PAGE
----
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Our Blog: Scientific Work

Illustration of rays and quartz.

Let’s Talk Science: But What About Beryllium and Aluminum?

Last week, we shared with you how we use carbon to help us date the rocks.

Let’s Talk Science: C-14 Dating

Last week, we mentioned how isotopes are created in quartz. One of these isotopes is carbon-14.

Quartz sample from the field.

Let’s Talk Science: Why Quartz?

So, last week on Let’s Talk Science we talked about cleaning up our rock samples to so that they become pure quartz. But why quartz?

Quartz sample while in the field.

Let’s Talk Science: The Quartz Car Wash

Welcome to our blog series, “Let’s Talk Science,” where we break down the science behind our team’s work.

The location of SANAE IV.

Let’s Talk Science: Mapping

We use remote sensing images to see the ice from a bird’s eye view.

The ice stream between the two ridges.

Let’s Talk Science: Ice Streams

Last week, we talked about nunataks (rock that is exposed when the ice moves). This week, we’re sharing one way the ice moves and allows those nunataks to become exposed.

Remote mapping illustration.

Let’s Talk Science: Mapping and Verification

In our last article, we began explaining how remote sensing helps us with our mapping, the first “M” of our acronym.

An ice stream is a “river” of much faster flowing ice that drains ice from this part of the ice sheet.

Straumsnutane January 10th – 12th

With a few days of good weather, the team had a very productive time at one of our most northerly field sites, Straumsnutane.

Sarah and Robin.

SANAE on January 3rd

We had our best day yet collecting samples and seeing evidence of past, higher levels of the east Antarctic Ice Sheet.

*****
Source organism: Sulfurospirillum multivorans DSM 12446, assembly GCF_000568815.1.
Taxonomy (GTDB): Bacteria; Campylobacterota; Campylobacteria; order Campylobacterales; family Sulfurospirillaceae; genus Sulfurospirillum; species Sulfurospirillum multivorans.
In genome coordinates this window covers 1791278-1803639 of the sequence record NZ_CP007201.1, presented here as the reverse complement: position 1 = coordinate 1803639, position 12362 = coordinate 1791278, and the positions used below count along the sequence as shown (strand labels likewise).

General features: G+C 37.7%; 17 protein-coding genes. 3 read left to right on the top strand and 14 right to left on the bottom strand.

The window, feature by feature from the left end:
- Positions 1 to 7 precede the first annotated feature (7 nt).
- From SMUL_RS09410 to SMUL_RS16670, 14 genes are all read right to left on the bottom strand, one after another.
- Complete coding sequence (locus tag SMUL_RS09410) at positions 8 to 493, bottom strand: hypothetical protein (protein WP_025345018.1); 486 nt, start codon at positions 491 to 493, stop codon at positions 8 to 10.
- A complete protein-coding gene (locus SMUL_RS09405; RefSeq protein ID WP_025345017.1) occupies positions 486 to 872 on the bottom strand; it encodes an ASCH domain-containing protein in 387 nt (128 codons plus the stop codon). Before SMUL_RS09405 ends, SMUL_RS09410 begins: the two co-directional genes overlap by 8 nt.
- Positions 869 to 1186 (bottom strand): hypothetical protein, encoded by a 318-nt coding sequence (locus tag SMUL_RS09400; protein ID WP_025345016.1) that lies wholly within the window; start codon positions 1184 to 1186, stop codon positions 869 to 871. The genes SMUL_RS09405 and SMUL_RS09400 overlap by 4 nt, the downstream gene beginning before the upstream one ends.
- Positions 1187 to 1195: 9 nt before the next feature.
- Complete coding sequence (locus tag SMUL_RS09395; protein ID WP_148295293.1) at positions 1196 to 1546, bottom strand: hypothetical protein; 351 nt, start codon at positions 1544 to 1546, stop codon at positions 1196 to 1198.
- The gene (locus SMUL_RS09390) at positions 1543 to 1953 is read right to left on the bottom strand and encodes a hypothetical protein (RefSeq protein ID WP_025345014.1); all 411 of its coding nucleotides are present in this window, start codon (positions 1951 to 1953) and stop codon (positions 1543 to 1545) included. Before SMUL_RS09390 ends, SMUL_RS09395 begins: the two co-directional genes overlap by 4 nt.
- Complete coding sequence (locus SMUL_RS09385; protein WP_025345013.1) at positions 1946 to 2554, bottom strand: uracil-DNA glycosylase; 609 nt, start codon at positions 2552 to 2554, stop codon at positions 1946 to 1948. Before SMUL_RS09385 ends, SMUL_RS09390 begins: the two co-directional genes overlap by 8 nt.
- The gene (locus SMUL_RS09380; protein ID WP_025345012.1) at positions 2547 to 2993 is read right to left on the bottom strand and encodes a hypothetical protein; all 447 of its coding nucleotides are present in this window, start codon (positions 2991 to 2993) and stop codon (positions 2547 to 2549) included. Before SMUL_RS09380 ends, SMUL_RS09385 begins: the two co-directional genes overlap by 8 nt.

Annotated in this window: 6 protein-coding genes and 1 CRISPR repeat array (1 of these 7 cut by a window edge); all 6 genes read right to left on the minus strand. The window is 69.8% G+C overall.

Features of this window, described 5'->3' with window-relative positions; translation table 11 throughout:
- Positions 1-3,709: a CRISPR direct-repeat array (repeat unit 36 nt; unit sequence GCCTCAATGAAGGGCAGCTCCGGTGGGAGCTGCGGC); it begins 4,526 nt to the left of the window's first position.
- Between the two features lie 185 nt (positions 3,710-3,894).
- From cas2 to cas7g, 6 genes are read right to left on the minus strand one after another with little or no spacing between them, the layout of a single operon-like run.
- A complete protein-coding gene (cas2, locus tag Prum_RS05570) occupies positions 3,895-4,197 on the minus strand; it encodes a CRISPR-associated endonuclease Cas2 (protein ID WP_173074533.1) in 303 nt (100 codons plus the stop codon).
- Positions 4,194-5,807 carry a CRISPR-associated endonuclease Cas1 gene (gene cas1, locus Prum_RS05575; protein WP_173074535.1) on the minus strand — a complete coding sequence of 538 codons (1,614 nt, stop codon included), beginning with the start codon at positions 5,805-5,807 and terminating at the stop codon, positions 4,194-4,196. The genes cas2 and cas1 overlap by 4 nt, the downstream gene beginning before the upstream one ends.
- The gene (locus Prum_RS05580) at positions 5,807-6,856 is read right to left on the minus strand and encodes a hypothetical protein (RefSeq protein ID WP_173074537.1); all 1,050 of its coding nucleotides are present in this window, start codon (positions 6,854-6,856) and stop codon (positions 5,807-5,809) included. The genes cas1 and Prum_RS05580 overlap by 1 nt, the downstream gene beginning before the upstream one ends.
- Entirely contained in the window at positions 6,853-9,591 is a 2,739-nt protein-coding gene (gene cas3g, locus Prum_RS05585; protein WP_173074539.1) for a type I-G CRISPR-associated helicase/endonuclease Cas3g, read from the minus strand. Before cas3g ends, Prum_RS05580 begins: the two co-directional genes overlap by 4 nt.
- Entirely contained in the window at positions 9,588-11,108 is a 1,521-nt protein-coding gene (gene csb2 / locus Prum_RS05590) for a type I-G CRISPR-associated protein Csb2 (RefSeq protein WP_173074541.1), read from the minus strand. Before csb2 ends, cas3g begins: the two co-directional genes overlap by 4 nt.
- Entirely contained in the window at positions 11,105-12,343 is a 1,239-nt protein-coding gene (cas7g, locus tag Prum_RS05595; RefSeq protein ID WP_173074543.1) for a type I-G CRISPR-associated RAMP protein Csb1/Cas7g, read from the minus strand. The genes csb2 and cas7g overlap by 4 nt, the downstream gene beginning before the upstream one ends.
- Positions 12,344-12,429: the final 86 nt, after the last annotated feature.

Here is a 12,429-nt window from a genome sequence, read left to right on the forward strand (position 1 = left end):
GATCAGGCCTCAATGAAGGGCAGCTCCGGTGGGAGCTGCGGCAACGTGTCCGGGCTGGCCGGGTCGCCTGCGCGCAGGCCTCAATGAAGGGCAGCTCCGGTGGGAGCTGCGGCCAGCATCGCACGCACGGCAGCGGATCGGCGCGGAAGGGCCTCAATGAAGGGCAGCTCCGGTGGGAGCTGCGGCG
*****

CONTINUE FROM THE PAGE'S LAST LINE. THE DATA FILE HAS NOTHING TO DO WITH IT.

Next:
View of SANAE.

SANAE on January 2nd

New Year’s Eve and New Year’s Day were productive fieldwork days for the MAGIC-DML field team.

Light comes from the sun, bounces off the land, and is collected by our satellite.

Let’s Talk Science: What is “remote sensing”?

Remote sensing uses satellites to help us see a big chunk of land from a bird’s-eye-view.

Nunataks and sun illustration.

Let’s Talk Science: Nunataks

Last week, we talked about how we look for certain things in the ice to improve our mapping and eventually begin measuring how the ice has changed. But how do we find those clues?

What happened to the rock samples?

Remember those rock samples the team took from nunataks and erratic boulders in Antarctica? They have all arrived in Scotland.

The 4x4 plus trailer loaded up for the expedition.

Sampling at the edge of the Antarctic Plateau

Learning from our success using both the trucks and snowmobiles to access sites during the fieldwork in Tottanfjella, it was decided to make a speedy return journey to Milorgfjella with the snowmobiles.

Truck tracks on the snow.

To Tottanfjella and back – our second major field excursion

In our first major expedition from Wasa, we visited Milorgfjella, the northeasternmost nunatak in the Heimefrontfjella (pronounced ‘Hime-a-front-fyella’) range.

Hiking on the Månesigden Ridge.

What is it like to do fieldwork in Antarctica?

When we are out in the field, we are a team of eight people based in a field camp.

Coffee break on our way to Milorgfjella.

Mapping and Sampling in Milorgfjella's Rugged Beauty

On January 21st we headed out for our first major fieldwork in Milorgfjella (pronounced "Mee-lorg-feeyella") about 240 km SSE of the research station Wasa.

Closeup of a quartzite boulder.

We have the first rock samples in the bag!

The MAGIC-DML team has been out on their first major trip from Wasa.

Antarctica is covered by a vast ice sheet.

Nunataks as dipsticks

Antarctica is covered by a vast ice sheet (Picture 1). The colors of the ice sheet indicate thickness, with blues showing thinner ice and reds, thicker ice.